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news director: The top news executive of a local television station. news release An item, also called a handout or press release, that is sent out by a group or individual seeking publicity. News Reporting & Writing (Eighth Edition) by the Missouri Group. Copyright 2005. Reproduced by permission of Bedford/St. Martins.

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Real Reporting: Making a Good News Story into a Great News Story

Anthony Flowers of Thomas Jefferson High School in Port Arthur, Texas.

Real Reporting: Making a Good News story into a Great News Story

Anthony Flowers
Thomas Jefferson High School
Port Arthur, Texas

Description of School and Students

This five-day unit will be taught to 10th- and 11th-grade Journalism students who have completed journalism I and are taking either journalism II or newspaper classes. The student body is culturally diverse inclusive of African-American, Hispanic, Caucasian and Asian American students. The school district is inner city and is considered an “at-risk” campus.

Generative Topics:

  • Discussion of required readings (Roberts handout, Didion article, Swisher article, Clark Ch. 7)
  • What makes a news story interesting?

Generative objects:

  • Story Ideas handout
  • “Sins of Young Journalists” handout
  • “How To Write Good” handout

Understanding goals:

  • Essential or Guiding Questions
    • What makes a good news story?
    • Why are some stories better than others are?
    • Why is terse writing important?
    • Why is description so important to a story’s development?
    • Where can you find sources outside traditional areas?
  • Critical Engagement Questions
    • Why is it important to pay attention to details other than a source’s words?
    • Why is it important to have an audience in mind?
    • Why do young journalists tend to overlook reporting in favor of writing?
    • Why is it important to be fair and to check all allegations?
    • Why should a journalist strive to remain “outside” the story?
    • How can the Internet be used to check facts and find information for a story?

Performances of Understanding, Rationale and Timeline

This weeklong lesson (traditional schedule, two week for block) is designed to strengthen the student’s writing and reporting skills. Through the discussions, readings and other activities the students should develop an understanding of basic and advanced interviewing skills and how they add to a story. The student will also learn to write with a specific audience in mind and the reasoning behind this approach. This will help students to develop stronger writing skills and help them develop a higher level of critical thinking through synthesis of what they see and hear first hand and discover through research.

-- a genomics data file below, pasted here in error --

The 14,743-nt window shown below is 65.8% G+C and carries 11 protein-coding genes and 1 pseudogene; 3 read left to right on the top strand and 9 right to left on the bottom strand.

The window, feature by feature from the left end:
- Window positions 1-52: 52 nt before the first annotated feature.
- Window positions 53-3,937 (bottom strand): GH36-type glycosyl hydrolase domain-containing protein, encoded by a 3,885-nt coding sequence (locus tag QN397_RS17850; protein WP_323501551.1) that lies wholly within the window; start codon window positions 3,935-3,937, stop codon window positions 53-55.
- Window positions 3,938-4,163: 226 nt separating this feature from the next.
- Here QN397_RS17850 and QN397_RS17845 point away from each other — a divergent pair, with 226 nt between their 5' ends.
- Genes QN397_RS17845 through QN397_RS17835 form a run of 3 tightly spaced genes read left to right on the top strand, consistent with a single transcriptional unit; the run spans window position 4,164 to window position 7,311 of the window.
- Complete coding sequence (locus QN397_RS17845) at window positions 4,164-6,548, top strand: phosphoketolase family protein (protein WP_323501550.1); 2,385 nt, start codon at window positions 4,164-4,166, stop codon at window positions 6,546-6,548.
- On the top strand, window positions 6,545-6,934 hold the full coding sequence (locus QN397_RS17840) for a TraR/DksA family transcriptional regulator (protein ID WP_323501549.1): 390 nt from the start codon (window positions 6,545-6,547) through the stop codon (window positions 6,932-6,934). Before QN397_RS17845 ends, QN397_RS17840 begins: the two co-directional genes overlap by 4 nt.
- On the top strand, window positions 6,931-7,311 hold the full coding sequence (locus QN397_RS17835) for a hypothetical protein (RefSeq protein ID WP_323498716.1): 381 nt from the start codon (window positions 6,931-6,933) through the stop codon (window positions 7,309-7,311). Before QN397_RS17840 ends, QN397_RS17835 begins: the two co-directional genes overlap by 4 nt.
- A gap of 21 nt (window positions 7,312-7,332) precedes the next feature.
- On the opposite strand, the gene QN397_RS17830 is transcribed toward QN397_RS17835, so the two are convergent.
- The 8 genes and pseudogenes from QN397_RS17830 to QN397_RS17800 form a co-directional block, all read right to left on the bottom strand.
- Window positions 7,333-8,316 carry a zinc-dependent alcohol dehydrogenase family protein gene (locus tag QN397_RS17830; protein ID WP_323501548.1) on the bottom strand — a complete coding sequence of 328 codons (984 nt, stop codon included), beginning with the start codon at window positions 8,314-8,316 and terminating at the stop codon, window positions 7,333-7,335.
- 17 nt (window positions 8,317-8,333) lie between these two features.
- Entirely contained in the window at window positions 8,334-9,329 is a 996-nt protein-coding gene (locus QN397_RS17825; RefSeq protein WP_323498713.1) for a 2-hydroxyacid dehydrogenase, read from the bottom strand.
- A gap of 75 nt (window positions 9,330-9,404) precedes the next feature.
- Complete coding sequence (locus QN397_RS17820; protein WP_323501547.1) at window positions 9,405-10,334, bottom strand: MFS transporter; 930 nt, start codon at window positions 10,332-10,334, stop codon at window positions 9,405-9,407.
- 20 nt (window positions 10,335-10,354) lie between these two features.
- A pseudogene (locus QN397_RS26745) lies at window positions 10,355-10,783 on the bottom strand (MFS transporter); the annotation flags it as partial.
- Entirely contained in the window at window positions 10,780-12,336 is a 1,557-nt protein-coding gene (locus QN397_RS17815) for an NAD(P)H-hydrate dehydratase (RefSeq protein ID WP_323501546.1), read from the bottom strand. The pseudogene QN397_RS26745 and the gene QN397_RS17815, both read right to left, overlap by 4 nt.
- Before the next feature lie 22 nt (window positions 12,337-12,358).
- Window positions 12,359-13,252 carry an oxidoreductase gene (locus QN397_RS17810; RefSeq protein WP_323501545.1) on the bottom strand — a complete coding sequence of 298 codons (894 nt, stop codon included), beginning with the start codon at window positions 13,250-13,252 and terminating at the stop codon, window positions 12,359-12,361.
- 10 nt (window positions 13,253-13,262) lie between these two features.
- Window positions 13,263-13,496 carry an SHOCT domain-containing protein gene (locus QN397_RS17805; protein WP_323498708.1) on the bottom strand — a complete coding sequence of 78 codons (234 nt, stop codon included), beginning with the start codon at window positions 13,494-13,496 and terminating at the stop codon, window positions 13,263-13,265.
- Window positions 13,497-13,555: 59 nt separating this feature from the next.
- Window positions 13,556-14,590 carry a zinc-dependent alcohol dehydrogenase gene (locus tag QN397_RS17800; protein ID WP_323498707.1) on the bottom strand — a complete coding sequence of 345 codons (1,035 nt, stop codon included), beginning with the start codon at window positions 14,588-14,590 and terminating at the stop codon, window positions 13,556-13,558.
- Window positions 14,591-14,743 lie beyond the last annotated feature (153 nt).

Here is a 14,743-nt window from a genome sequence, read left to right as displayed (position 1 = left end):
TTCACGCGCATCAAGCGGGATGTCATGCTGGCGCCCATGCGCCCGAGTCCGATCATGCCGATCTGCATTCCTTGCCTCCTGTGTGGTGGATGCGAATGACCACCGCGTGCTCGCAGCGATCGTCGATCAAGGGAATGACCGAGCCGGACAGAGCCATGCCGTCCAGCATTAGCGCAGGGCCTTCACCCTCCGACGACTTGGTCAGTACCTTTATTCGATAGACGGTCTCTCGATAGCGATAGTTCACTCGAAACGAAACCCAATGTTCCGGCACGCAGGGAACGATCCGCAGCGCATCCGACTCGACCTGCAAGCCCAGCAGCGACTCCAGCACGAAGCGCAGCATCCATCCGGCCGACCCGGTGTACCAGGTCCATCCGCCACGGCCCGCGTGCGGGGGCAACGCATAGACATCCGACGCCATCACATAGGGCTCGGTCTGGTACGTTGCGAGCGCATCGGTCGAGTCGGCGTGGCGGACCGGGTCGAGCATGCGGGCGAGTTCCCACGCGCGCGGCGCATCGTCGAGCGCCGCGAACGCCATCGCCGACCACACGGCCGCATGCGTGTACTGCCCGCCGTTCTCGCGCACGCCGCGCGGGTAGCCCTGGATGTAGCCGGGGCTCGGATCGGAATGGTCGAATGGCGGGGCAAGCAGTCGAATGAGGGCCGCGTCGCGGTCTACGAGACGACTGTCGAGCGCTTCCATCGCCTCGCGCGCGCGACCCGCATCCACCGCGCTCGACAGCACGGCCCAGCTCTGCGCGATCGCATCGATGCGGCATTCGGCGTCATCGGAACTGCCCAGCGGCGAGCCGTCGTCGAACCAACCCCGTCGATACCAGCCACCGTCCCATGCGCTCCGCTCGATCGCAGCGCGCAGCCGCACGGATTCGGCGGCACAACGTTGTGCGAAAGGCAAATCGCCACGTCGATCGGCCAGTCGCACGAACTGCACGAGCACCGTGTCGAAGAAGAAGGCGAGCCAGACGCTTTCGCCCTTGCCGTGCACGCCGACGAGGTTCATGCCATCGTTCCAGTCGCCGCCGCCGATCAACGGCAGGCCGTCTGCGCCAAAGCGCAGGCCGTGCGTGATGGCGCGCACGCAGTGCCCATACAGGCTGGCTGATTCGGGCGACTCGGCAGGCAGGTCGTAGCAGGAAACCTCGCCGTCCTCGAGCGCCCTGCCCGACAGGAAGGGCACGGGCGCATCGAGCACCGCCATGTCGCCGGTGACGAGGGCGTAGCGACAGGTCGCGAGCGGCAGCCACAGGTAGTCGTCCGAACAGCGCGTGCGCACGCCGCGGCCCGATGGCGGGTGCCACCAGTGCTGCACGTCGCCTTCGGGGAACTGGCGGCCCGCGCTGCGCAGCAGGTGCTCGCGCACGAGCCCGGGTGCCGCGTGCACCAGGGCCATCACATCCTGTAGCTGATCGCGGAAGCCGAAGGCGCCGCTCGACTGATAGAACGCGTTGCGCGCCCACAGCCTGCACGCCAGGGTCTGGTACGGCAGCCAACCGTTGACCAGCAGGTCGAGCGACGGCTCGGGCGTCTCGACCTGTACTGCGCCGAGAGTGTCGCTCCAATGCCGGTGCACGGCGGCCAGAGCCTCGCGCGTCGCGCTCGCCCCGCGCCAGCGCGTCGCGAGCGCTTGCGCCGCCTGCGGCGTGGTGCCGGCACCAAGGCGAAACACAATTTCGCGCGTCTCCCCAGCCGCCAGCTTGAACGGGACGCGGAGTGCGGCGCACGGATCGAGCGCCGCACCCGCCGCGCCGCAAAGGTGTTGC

Activity 1

  • Students will divide into groups of five and will choose news stories from the local daily newspaper. They will find four stories they think are good and four they think are average to bad. They will highlight the general facts of each story.

Activity 2

  • Student groups will use information from the handouts to determine which of the eight stories are actually well written and why. They will present their findings to the class.

Activity 3

  • Student groups will rewrite the poorly written stories to try and make them good news stories. They will then present the new stories to the class.

Activity 4

  • Students will undertake an individual writing assignment to find and write a news or feature story using the skills they have learned from this lesson. They will present the story to the class.

Assessment

Each activity builds upon the preceding one, so all four culminate on the fifth day into one grade. Using a 135 point system, individual grades will be assigned as follows:

  • Activity 1 – participation: 25 points
  • Activity 2 – participation: 15 points, presentation 25
  • Activity 3 – participation 15
  • Activity 4 – Assignment: 30, presentation: 25

Recommended Readings and Sources

  • Cappon, Rene J. “News Writing: Information is not Enough,” “The Associated Press Guide to News Writing 3rd ed.” ARCO – Thompson Learning. 2000. pp. 5-21.
  • Didion, Joan. “The End of the World,” Stanford Review. March 1994.
  • Roberts, Paul, et al. “How To Say Nothing In Five Hundred Words,” “Readings For Writers 3rd ed.,” (Harcourt,.Brace Jovanovich publishers). 1980.
  • Internet sites for examples and information searches

Online news

Biographical Information

Finding Experts



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